A hand drawn sketch map of the Waterbury Green, circa 1940s. An error on the map shows East Main Street on the south side of The Green, instead of West Main Street, which is on the south, west, and north sides.



The base and 15 foot granite tower of the clock on the Green were designed by Paul Lux of the Lux Clock Co. It has been called "Colley's Clock" at times for the president of the Chamber of Commerce, Charles Colley, who fought for it. The clock was dedicated November 25, 1915.



The Carrie Welton horse watering fountain on the east end of The Green is a Waterbury landmark. The 2,500 pound statue on the Carrie Welton Fountain is in memory of Caroline Josephine Welton's black stallion, Knight, and her love of animals. Welton’s will left $7,000 for the monument and $100,000 to the American Society for the Prevention of Cruelty to Animals; a cause to which she had already given $250,000 in 1874. Relatives thought she was insane and contested the will, resulting in a long trial that was covered by the New York Times. Carrie's side prevailed, and the fountain was dedicated November 10, 1888.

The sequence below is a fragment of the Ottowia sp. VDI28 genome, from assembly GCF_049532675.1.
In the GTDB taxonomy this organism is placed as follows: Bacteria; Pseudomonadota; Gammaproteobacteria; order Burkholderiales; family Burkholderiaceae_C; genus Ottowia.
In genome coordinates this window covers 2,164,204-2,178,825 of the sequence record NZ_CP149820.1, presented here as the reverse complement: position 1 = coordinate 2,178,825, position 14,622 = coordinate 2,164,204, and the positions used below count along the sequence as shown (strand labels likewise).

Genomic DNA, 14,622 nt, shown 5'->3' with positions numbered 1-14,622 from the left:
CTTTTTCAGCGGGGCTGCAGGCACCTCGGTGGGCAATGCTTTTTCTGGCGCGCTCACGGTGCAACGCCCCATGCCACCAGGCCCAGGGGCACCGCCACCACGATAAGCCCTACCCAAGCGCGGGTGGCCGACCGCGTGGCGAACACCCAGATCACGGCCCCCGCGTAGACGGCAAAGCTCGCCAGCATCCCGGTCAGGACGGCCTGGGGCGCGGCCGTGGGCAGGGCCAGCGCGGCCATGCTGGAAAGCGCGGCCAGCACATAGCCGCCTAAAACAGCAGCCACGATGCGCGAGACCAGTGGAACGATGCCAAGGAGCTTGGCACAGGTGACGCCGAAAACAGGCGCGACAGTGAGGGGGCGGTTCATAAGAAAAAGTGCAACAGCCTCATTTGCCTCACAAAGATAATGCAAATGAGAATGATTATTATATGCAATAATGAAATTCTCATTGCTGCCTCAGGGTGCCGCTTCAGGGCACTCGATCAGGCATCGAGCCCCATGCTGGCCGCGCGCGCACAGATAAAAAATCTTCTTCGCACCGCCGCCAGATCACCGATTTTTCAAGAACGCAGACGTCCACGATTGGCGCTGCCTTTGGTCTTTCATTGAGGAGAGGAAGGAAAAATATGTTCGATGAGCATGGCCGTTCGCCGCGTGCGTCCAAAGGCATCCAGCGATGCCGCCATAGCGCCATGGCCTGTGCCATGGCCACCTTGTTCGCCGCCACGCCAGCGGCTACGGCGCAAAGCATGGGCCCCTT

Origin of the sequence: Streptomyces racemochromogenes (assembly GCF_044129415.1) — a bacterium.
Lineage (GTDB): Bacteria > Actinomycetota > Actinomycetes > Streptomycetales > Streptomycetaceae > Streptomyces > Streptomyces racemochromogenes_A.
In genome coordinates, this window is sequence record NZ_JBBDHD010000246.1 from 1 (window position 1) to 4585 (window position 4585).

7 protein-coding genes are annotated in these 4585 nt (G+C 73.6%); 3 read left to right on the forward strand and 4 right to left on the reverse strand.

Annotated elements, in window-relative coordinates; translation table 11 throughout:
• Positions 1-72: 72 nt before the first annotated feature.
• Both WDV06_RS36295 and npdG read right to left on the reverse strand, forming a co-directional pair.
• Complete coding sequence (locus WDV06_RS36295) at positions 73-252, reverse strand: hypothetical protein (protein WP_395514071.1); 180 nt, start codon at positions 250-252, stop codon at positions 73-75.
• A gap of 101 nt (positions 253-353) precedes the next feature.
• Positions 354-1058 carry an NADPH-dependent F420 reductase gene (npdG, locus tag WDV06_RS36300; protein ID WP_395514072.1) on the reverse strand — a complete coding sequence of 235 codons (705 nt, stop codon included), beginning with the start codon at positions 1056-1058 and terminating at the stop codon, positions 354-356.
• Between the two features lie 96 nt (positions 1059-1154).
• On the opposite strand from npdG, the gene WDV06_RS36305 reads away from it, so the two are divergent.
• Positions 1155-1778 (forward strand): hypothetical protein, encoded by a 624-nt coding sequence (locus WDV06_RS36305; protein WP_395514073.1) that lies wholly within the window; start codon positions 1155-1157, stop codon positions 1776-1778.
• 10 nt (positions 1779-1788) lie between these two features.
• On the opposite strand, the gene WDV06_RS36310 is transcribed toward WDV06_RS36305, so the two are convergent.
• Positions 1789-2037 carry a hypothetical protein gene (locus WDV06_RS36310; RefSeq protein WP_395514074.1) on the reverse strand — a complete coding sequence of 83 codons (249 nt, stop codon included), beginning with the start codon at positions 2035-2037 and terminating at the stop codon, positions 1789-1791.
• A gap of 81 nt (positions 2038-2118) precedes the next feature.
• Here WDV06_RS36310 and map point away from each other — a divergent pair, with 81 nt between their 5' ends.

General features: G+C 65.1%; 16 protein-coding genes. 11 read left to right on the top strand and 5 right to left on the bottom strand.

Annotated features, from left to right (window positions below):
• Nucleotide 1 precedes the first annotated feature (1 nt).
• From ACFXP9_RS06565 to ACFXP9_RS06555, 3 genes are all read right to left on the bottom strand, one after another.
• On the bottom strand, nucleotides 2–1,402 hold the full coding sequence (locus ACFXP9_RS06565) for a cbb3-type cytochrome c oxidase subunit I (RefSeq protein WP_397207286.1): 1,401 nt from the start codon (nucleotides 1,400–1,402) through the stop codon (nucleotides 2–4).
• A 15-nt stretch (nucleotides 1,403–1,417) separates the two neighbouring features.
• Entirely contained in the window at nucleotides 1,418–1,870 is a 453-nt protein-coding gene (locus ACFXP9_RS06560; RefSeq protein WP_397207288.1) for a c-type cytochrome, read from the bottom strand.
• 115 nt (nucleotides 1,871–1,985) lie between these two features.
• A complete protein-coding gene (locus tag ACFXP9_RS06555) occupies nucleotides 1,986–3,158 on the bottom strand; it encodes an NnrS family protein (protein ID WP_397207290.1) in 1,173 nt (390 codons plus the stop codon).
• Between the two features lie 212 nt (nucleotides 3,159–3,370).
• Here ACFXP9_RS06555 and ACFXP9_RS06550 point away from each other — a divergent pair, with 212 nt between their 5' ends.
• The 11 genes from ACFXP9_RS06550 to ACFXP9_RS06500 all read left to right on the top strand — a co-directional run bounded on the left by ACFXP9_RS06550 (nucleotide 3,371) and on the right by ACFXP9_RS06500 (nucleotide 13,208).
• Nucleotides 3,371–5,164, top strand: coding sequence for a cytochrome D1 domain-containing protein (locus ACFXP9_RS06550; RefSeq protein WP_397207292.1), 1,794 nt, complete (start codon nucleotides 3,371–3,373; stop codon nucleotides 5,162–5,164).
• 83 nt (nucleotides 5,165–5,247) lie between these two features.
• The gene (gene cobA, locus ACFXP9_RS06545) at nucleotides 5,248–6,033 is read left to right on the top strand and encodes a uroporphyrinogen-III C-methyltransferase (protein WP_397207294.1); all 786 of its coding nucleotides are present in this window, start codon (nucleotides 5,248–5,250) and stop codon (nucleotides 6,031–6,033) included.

The Green and Hotel Elton in 1921.

There are more photos of the Elton on our next tour stop >> AROUND THE GREEN

If you prefer to view vintage images of particular areas of Waterbury rather than take the entire tour, click on the appropriate link below. Each of these pages will open in a new window, so you can close that window when you are done and return to this page.

Around the Green     More Downtown     Uptown     Big3 (Waterbury Industry)  

West Side   Out East   North End    South End    Washington Hill 

Out Of Town (Surrounding Towns)  

1955 Flood Photos     Waterbury Radio    Waterbury TV    Waterbury Theaters

Brass City Memories     Waterbury Time Machine Tour Guestbook